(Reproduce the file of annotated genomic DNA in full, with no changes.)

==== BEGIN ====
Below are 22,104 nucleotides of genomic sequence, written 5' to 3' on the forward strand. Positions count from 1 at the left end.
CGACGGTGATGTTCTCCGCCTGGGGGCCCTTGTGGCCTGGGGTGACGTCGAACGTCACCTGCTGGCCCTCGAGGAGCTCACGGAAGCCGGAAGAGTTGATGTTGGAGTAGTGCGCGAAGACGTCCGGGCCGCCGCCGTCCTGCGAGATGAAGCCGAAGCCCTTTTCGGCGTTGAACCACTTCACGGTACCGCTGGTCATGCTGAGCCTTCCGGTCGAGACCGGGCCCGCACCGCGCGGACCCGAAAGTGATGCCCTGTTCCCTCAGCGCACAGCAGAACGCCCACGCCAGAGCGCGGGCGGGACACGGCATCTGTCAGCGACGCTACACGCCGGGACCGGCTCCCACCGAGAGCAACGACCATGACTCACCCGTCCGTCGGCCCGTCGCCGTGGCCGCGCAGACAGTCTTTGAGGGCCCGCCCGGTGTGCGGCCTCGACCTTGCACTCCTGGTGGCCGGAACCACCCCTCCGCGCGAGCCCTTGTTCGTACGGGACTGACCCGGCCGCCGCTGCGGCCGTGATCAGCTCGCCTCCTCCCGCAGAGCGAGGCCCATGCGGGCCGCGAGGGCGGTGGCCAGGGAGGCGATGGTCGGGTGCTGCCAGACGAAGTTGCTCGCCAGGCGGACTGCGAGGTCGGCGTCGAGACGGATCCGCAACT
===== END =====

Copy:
Below are 22,104 nucleotides of genomic sequence, written 5' to 3' on the forward strand. Positions count from 1 at the left end.
CGACGGTGATGTTCTCCGCCTGGGGGCCCTTGTGGCCTGGGGTGACGTCGAACGTCACCTGCTGGCCCTCGAGGAGCTCACGGAAGCCGGAAGAGTTGATGTTGGAGTAGTGCGCGAAGACGTCCGGGCCGCCGCCGTCCTGCGAGATGAAGCCGAAGCCCTTTTCGGCGTTGAACCACTTCACGGTACCGCTGGTCATGCTGAGCCTTCCGGTCGAGACCGGGCCCGCACCGCGCGGACCCGAAAGTGATGCCCTGTTCCCTCAGCGCACAGCAGAACGCCCACGCCAGAGCGCGGGCGGGACACGGCATCTGTCAGCGACGCTACACGCCGGGACCGGCTCCCACCGAGAGCAACGACCATGACTCACCCGTCCGTCGGCCCGTCGCCGTGGCCGCGCAGACAGTCTTTGAGGGCCCGCCCGGTGTGCGGCCTCGACCTTGCACTCCTGGTGGCCGGAACCACCCCTCCGCGCGAGCCCTTGTTCGTACGGGACTGACCCGGCCGCCGCTGCGGCCGTGATCAGCTCGCCTCCTCCCGCAGAGCGAGGCCCATGCGGGCCGCGAGGGCGGTGGCCAGGGAGGCGATGGTCGGGTGCTGCCAGACGAAGTTGCTCGCCAGGCGGACTGCGAGGTCGGCGTCGAGACGGATCCGCAACT